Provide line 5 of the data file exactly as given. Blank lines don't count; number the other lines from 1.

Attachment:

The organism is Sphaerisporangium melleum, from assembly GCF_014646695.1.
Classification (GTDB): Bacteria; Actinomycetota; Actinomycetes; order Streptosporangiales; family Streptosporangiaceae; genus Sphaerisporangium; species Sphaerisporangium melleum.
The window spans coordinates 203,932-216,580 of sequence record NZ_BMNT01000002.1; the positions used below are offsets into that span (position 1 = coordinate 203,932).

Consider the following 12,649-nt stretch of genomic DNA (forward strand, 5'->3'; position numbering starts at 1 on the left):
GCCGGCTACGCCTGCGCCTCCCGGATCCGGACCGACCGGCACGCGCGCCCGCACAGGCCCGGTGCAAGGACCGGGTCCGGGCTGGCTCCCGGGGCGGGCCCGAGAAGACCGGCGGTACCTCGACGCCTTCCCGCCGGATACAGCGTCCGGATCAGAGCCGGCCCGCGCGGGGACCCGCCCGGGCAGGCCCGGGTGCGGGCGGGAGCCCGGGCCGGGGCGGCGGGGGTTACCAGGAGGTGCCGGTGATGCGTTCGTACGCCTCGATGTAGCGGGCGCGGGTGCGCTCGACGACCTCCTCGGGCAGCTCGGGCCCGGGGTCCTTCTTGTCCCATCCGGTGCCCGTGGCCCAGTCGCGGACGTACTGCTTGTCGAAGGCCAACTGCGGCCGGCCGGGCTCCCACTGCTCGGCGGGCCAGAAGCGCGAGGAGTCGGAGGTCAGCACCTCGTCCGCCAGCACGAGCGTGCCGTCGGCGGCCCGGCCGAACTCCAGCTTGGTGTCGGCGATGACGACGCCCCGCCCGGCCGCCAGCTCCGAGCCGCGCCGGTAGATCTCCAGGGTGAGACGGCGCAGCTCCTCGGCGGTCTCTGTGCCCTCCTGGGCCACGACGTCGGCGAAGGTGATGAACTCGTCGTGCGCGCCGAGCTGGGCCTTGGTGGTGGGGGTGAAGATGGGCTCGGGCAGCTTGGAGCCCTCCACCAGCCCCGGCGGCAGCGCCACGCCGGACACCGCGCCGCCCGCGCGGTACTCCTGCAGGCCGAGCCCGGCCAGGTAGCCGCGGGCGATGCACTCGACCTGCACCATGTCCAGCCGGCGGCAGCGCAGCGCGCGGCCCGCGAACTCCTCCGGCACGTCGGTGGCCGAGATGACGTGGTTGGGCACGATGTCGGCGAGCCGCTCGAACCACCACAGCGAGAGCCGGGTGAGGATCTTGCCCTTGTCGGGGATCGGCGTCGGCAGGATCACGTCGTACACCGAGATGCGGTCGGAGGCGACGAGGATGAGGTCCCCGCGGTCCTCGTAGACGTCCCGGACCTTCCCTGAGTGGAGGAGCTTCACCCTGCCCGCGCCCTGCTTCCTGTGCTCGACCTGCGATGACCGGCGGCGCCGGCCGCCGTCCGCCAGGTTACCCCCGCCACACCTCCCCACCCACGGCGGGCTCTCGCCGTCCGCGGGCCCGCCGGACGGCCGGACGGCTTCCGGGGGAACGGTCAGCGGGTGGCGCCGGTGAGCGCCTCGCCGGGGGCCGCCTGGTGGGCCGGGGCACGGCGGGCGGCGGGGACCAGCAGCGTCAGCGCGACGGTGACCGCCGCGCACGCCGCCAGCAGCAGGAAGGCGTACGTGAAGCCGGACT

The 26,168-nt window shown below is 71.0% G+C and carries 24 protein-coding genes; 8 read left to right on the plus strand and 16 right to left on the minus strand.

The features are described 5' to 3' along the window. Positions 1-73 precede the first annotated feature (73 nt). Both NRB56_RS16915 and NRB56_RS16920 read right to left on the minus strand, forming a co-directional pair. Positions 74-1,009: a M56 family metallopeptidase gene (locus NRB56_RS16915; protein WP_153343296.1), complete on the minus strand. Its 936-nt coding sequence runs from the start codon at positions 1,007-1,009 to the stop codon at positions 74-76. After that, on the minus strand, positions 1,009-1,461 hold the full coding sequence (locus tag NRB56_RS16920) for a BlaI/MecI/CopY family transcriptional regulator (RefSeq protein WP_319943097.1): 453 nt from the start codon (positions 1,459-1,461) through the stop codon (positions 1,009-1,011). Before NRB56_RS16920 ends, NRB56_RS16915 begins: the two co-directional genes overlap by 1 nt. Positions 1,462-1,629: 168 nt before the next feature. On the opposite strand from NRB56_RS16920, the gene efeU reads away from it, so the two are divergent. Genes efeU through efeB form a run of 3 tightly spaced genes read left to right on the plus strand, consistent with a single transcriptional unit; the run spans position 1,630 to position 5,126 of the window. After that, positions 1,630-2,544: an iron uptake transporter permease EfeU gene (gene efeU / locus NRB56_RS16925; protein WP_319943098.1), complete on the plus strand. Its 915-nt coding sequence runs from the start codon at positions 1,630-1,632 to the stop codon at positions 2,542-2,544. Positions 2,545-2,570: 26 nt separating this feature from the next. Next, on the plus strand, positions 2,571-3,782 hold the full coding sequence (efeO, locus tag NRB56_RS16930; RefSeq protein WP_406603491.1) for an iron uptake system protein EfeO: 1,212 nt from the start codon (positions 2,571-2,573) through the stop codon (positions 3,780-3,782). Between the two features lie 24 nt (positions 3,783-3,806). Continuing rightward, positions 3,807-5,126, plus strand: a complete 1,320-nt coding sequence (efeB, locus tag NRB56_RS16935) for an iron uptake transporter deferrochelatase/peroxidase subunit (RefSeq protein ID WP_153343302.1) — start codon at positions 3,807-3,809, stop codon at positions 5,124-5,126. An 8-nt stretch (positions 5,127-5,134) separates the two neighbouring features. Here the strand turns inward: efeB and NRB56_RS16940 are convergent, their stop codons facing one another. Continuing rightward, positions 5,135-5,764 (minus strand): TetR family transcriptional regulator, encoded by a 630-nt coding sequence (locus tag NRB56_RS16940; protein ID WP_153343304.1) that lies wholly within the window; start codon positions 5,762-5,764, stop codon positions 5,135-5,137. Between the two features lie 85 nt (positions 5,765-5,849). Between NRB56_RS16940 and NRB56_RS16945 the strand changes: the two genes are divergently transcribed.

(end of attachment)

GCCGGCTACGCCTGCGCCTCCCGGATCCGGACCGACCGGCACGCGCGCCCGCACAGGCCCGGTGCAAGGACCGGGTCCGGGCTGGCTCCCGGGGCGGGCCCGAGAAGACCGGCGGTACCTCGACGCCTTCCCGCCGGATACAGCGTCCGGATCAGAGCCGGCCCGCGCGGGGACCCGCCCGGGCAGGCCCGGGTGCGGGCGGGAGCCCGGGCCGGGGCGGCGGGGGTTACCAGGAGGTGCCGGTGATGCGTTCGTACGCCTCGATGTAGCGGGCGCGGGTGCGCTCGACGACCTCCTCGGGCAGCTCGGGCCCGGGGTCCTTCTTGTCCCATCCGGTGCCCGTGGCCCAGTCGCGGACGTACTGCTTGTCGAAGGCCAACTGCGGCCGGCCGGGCTCCCACTGCTCGGCGGGCCAGAAGCGCGAGGAGTCGGAGGTCAGCACCTCGTCCGCCAGCACGAGCGTGCCGTCGGCGGCCCGGCCGAACTCCAGCTTGGTGTCGGCGATGACGACGCCCCGCCCGGCCGCCAGCTCCGAGCCGCGCCGGTAGATCTCCAGGGTGAGACGGCGCAGCTCCTCGGCGGTCTCTGTGCCCTCCTGGGCCACGACGTCGGCGAAGGTGATGAACTCGTCGTGCGCGCCGAGCTGGGCCTTGGTGGTGGGGGTGAAGATGGGCTCGGGCAGCTTGGAGCCCTCCACCAGCCCCGGCGGCAGCGCCACGCCGGACACCGCGCCGCCCGCGCGGTACTCCTGCAGGCCGAGCCCGGCCAGGTAGCCGCGGGCGATGCACTCGACCTGCACCATGTCCAGCCGGCGGCAGCGCAGCGCGCGGCCCGCGAACTCCTCCGGCACGTCGGTGGCCGAGATGACGTGGTTGGGCACGATGTCGGCGAGCCGCTCGAACCACCACAGCGAGAGCCGGGTGAGGATCTTGCCCTTGTCGGGGATCGGCGTCGGCAGGATCACGTCGTACACCGAGATGCGGTCGGAGGCGACGAGGATGAGGTCCCCGCGGTCCTCGTAGACGTCCCGGACCTTCCCTGAGTGGAGGAGCTTCACCCTGCCCGCGCCCTGCTTCCTGTGCTCGACCTGCGATGACCGGCGGCGCCGGCCGCCGTCCGCCAGGTTACCCCCGCCACACCTCCCCACCCACGGCGGGCTCTCGCCGTCCGCGGGCCCGCCGGACGGCCGGACGGCTTCCGGGGGAACGGTCAGCGGGTGGCGCCGGTGAGCGCCTCGCCGGGGGCCGCCTGGTGGGCCGGGGCACGGCGGGCGGCGGGGACCAGCAGCGTCAGCGCGACGGTGACCGCCGCGCACGCCGCCAGCAGCAGGAAGGCGTACGTGAAGCCGGACT